The Bybee Technologies Quantum Purifier
By Dick Olsher
What is a Quantum Purifier, and why should you even give a hoot? I hesitate to describe them as tweaks, because that tends to marginalize any add-on product. With most tweaks, the lingering implication is that at best they may be expected to incrementally improve the sound of one's system. That is not the case with the Purifier, which embodies an exciting new technology that with a bit of commercial luck may just become as ubiquitous in high-end audio systems as are resistors and capacitors.
The Purifiers are the brainchild of Jack Bybee, a physicist who was deeply involved in the development of a series of esoteric wire and power purification technologies to reduce the noise floor aboard nuclear subs and thereby improve sonar performance. Jack says that many of the military applications of this technology are still classified, however, continuing research has led Jack Bybee to develop solutions specific to audio and video circuits.
Bybee's current product line supercedes previously released products. The Quantum Purifiers are primarily intended to be installed internally in any active device or speaker. More information on specific applications is to be found on Bybee's web site.
As a very basic intro it should be stated that signal conduction in all electronic circuits is based on the movement of electrons through the crystal lattice of conductor materials. While the signal does indeed propagate at the speed of light, individual electron motion is extremely slow and ponderous. Ultimately, the noise floor of any electronic circuit is due to the quantum nature of the electron and its interaction with the crystal lattice through which it moves. Several types of quantum noise have been identified. Thermal and shot noise were discovered by Schottky in 1918. Random thermal motion of the charge carriers produces a small fluctuating noise potential, whose power is uniform over frequency – so called white noise. Thermal noise places an ultimate limit upon signal to noise performance in real circuits, which cannot be improved upon without cooling the circuit. Shot noise occurs in certain devices (e.g., vacuum tubes) due to random fluctuations in current and its spectrum is also white in character. In contrast, thermal noise is usually not an issue with solid-state devices. However, for many solid-state circuit elements (e.g., MOSFET), the noise floor is dominated by frequency dependent noise, often referred to as 1/f noise. Its spectral density increases as the inverse of frequency, just like pink noise. But unlike pink noise which is broadband, 1/f noise is typically confined to under 2 kHz.
The key point is that 1/f noise behaves like the musical spectrum. Its envelope mimics that of the musical signal. Recent research indicates that perceptually such noise blends in very well with the music. Once buried within the music, it is reasonable to speculate that 1/f noise defuses image outlines and adulterates harmonic textures. After all, the sonic benefits of the Purifier are exactly in these areas. Thermal noise, on the other hand, is audible but does not correlate with the music. To put it into perspective, let me use the analogy of vinyl ticks and pops. Yes, they are quite audible, but they are resolved as distinct from the music. And no, they don't bother me for the same reason that audience noises are part of the concert hall experience. I have been able to enjoy music at home through some pretty noisy tube-based systems, which means that conventional signal to noise ratio does not tell the whole story. The fact that 1/f noise dominates in many solid-state devices holds a vital clue that may explain, for example, some of the perceived sonic differences between tubes and transistors.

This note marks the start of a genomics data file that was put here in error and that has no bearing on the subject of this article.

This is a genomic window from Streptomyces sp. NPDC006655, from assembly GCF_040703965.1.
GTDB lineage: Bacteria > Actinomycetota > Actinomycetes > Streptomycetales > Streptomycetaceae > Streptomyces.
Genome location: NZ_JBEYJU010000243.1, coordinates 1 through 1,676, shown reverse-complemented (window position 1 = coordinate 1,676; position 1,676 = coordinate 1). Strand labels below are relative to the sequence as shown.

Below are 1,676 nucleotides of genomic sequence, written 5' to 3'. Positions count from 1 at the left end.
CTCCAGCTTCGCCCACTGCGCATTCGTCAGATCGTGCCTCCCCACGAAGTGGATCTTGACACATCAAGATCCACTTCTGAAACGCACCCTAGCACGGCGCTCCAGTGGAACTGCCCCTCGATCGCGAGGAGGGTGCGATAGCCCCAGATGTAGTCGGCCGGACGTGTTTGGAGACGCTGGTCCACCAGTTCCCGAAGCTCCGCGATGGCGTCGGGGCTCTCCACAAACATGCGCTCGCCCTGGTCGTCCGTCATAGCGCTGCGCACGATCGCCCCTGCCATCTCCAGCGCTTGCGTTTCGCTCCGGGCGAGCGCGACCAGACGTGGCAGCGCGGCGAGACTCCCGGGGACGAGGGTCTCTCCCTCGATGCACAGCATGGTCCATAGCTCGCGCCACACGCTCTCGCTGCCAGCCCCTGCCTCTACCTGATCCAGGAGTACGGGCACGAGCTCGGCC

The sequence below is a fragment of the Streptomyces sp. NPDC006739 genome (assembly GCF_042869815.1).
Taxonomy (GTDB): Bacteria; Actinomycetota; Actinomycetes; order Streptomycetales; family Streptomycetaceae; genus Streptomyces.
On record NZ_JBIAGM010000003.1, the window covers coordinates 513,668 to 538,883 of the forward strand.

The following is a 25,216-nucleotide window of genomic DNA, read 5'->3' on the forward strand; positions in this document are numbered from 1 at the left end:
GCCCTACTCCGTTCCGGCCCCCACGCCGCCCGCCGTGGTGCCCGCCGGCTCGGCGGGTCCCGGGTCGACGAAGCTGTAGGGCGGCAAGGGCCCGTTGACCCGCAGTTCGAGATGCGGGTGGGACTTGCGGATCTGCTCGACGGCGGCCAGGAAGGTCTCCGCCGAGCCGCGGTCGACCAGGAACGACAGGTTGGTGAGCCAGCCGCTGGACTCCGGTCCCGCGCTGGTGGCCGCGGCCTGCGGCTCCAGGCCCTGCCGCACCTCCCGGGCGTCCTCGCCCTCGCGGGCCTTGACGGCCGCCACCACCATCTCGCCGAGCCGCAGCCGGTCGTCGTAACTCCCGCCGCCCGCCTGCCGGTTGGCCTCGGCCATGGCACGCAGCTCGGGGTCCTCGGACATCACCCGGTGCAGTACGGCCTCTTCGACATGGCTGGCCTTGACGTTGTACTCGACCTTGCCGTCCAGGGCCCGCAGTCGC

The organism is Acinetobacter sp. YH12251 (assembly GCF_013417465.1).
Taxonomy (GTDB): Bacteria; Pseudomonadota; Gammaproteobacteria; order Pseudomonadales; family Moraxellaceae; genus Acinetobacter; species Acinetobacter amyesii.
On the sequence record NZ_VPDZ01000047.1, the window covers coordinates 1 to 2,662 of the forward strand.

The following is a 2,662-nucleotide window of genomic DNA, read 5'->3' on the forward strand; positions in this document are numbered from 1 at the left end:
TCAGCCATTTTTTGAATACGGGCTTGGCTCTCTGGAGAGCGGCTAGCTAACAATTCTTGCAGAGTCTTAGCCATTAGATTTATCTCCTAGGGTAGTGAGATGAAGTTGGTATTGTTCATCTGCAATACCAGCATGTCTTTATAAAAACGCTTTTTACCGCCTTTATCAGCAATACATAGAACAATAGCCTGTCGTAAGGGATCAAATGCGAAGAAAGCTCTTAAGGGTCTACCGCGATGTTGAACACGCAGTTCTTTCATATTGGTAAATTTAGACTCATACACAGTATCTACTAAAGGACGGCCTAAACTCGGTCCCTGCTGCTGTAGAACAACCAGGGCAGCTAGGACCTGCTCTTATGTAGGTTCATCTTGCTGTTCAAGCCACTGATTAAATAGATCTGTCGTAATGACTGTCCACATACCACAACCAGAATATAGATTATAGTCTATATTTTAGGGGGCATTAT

The basic premise of the Bybee's audio devices is that 1/f noise detracts from the listening experience: reduce 1/f noise and you improve the sound. The Purifier uses a combination of rare earth metal oxides in a ceramic form to absorb and dampen 1/f noise. The ceramic surrounds a low-value resistance (about 0.1 ohm). I asked Jack Bybee to provide me with a brief explanation of the physics and engineering taking place in the Quantum Purifier, without violating proprietary or classified secrets. The bottom line, as Bybee states, it is that "when developing the technology we did not fully understand why certain metal oxides absorb or damp specific frequencies and to the best of my knowledge we still do not." However, as is the case with audio cable and interconnect, a fully understood theoretical basis is not necessary to enjoy the benefits of the technology.
The purifiers are non-reactive and present a stable, low-impedance load. All devices are now cryogenically treated, which is said to improve performance. The outer layer of the purifier is Teflon coated.
When I agreed to the review, I made it clear to Jack Bybee that the context for the evaluation would be my BassZilla loudspeaker, Lowther version. First of all, I'm very familiar with these speakers, which would make them a very sensitive test bed. And second, the crossover network is mounted externally, so that it's an easy matter to access the driver connections. As a general rule, Bybee has found the best results from connecting the Purifier right at the driver terminal, so that it is in series with the voice coil without any intervening components. I followed this recommendation by soldering a small Purifier adjacent to the positive terminal of each driver. Because of the BassZilla's high sensitivity, Jack thought that the small Purifiers ought to work for both the woofer and full range. He normally recommends the large Purifier for woofers, but since I typically use low-power SE tube amplification, he felt comfortable with the smaller devices which require less of a break in period. By the way, I now have the large purifiers on hand as well for additional testing.